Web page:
July Garden Activities

his is the last month to plant these veggies for a fall crop if you are in zone 5: snap beans, peas, cukes, carrots, kohlrabi, summer squash, early sweet corn and green onions, among others. Zone 6 gardeners get a couple more weeks of growing season.

Leggy annuals may need to be pruned back to encourage new growth and more flowering. Some annuals don’t take hot weather and may need to be replaced.

Continue to keep the garden adequately watered (that is, if July’s forecasted wet weather is not enough!). Expect plants to do well with all of the extra rain in July but as the summer continues, be sure to make up for what Mother Nature neglects to provide.

Deadhead some perennials, either for continued bloom, or for improved foliage.

Be sure that all tall annuals and perennials are securely staked so that they will remain upright during the afternoon thunderstorms that are so common for this time of year.

During the dry summer months, remember to mow the lawn when it is high and mow less often. Taller grass withstands drought better because its blades shade the soil.

Allow roses to rest in July and August. Do not fertilize, but continue spraying, and give them a light pruning in July to encourage new fall growth.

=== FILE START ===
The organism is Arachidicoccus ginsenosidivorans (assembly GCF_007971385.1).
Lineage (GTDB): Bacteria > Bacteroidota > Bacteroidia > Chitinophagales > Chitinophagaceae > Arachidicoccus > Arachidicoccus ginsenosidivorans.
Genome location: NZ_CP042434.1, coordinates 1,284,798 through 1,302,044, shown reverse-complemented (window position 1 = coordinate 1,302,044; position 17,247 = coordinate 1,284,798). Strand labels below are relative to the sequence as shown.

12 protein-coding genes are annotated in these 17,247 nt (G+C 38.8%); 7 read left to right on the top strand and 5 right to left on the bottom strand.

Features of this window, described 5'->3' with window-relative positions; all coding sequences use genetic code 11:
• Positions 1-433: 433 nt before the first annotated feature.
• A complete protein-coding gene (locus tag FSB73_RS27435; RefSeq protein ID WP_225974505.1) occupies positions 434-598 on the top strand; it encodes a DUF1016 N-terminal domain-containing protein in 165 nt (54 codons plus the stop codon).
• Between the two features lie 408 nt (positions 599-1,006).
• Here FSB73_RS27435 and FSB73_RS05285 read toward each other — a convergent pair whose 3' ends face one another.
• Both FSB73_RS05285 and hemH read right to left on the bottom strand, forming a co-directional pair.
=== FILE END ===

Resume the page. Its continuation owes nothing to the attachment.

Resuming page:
Repot houseplants that have been kept outdoors if roots start to crowd their containers. If you have to divide plants, give them a chance to recover from the disruption to their root system by keeping them in the shade for at least a week. 
Order bulbs now for fall planting, to get the best selection of varieties. Lots of spring-blooming bulbs are deer-resistant. Avoid tulips and crocus, and enjoy carefree alliums, winter aconite, snowdrops, snowflake, Siberian squill, glory-of-the-snow, Puschkinia, Fritillaria, and Anemone blanda. Grape hyacinths send up fall foliage, but even when it’s browsed, it doesn’t seem to affect their vigor.

Become a student of sequence of bloom.  The abundance of shrubs and perennials in bloom in spring is just a memory now so this month, step back and taking stock of what is in bloom, with an eye to adding to that floral colors that come forth during the summer months.  in future years. Consider plants such as garden phlox that is getting ready to flower now, and the flowers of rose of Sharon that will soon blossom as well.  Both would add interest to your yard  

Check garden centers for annuals such as sweet alyssum that have been put on sale. They may not look like much now, but you can bring them back to health with some TLC and use them in fall plantings.